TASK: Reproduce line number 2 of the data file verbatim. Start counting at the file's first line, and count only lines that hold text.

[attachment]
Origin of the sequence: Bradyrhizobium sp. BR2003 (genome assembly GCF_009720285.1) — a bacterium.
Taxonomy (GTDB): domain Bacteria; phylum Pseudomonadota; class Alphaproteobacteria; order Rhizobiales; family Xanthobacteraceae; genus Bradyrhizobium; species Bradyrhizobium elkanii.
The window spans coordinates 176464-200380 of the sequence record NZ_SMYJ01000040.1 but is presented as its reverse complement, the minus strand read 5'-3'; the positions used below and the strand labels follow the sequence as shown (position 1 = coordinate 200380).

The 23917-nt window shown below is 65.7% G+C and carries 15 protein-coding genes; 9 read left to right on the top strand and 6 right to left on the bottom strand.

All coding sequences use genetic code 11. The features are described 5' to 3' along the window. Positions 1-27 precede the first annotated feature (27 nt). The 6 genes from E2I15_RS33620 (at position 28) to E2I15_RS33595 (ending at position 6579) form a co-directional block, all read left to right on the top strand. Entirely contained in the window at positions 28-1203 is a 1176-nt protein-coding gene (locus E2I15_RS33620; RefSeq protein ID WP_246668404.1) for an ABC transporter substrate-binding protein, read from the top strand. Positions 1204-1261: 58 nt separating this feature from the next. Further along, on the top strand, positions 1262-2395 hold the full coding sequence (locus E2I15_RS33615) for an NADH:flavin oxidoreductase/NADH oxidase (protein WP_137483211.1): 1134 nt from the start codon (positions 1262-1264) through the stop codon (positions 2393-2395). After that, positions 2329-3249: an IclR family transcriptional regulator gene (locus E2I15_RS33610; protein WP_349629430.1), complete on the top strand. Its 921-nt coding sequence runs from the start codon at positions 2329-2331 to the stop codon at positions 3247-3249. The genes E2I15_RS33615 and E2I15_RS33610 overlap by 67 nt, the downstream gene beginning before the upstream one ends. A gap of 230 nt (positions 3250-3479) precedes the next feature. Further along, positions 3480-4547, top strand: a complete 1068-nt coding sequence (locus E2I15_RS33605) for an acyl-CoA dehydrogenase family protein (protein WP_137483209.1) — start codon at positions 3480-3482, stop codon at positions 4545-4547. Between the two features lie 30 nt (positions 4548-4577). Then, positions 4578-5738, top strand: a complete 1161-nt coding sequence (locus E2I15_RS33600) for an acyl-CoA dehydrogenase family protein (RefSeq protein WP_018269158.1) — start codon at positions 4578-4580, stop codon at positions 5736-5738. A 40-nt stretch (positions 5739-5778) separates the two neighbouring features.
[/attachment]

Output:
Taxonomy (GTDB): domain Bacteria; phylum Pseudomonadota; class Alphaproteobacteria; order Rhizobiales; family Xanthobacteraceae; genus Bradyrhizobium; species Bradyrhizobium elkanii.